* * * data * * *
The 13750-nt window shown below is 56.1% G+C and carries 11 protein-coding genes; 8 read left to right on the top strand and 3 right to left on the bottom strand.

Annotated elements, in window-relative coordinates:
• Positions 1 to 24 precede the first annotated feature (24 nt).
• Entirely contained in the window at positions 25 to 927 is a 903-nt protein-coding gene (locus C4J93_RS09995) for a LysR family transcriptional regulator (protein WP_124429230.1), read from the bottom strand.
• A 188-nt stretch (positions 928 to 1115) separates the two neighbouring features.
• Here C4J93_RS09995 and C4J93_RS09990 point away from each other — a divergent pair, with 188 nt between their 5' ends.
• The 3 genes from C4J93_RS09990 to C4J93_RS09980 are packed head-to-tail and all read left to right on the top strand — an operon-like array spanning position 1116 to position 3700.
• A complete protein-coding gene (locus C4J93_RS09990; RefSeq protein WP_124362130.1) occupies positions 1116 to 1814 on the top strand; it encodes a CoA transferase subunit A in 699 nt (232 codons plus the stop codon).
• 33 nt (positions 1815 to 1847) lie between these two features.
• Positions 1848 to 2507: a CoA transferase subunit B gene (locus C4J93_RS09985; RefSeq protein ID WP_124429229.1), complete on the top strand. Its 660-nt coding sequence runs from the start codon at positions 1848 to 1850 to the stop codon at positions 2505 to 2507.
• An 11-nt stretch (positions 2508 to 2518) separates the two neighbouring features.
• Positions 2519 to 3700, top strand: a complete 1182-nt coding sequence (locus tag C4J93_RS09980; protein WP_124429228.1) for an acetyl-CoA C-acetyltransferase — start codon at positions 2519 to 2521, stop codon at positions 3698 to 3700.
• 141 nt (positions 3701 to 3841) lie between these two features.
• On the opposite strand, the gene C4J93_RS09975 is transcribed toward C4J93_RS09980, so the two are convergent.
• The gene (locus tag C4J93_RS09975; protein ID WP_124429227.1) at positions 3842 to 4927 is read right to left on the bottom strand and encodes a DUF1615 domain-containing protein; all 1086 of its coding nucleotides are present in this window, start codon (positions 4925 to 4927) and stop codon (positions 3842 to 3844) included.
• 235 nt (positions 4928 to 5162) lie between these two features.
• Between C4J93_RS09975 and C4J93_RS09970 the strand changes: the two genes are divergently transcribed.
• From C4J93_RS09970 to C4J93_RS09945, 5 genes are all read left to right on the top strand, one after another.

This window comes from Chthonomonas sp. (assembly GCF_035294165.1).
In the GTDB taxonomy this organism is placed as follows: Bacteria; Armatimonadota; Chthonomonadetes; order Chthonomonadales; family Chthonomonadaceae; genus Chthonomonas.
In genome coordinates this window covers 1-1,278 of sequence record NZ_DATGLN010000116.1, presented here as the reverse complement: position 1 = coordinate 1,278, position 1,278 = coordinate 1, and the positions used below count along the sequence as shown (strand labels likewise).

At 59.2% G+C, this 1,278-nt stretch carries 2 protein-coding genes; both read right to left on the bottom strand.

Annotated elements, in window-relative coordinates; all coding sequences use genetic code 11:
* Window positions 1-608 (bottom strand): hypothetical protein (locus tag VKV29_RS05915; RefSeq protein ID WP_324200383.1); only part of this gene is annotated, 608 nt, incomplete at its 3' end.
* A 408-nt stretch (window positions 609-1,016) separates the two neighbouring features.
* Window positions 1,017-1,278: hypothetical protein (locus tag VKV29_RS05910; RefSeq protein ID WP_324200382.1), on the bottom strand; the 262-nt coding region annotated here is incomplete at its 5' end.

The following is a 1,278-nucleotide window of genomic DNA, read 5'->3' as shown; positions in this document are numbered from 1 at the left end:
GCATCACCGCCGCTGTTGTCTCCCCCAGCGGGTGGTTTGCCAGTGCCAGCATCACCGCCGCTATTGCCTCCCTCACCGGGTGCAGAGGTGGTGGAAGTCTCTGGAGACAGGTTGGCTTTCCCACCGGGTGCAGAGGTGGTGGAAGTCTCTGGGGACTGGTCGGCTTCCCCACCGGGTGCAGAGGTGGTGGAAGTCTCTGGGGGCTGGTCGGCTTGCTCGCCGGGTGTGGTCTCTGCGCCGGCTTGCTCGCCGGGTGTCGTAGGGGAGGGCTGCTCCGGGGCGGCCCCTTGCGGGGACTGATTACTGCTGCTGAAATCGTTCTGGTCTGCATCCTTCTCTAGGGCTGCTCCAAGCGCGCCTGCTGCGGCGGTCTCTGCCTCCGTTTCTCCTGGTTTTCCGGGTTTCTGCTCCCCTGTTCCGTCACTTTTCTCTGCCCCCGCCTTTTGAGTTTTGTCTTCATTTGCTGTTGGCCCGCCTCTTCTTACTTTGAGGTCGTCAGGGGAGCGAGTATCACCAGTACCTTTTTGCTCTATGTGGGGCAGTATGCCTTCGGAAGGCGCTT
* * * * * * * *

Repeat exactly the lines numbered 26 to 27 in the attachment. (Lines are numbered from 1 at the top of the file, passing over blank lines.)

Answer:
* Window positions 1,017-1,278: hypothetical protein (locus tag VKV29_RS05910; RefSeq protein ID WP_324200382.1), on the bottom strand; the 262-nt coding region annotated here is incomplete at its 5' end.

The following is a 1,278-nucleotide window of genomic DNA, read 5'->3' as shown; positions in this document are numbered from 1 at the left end: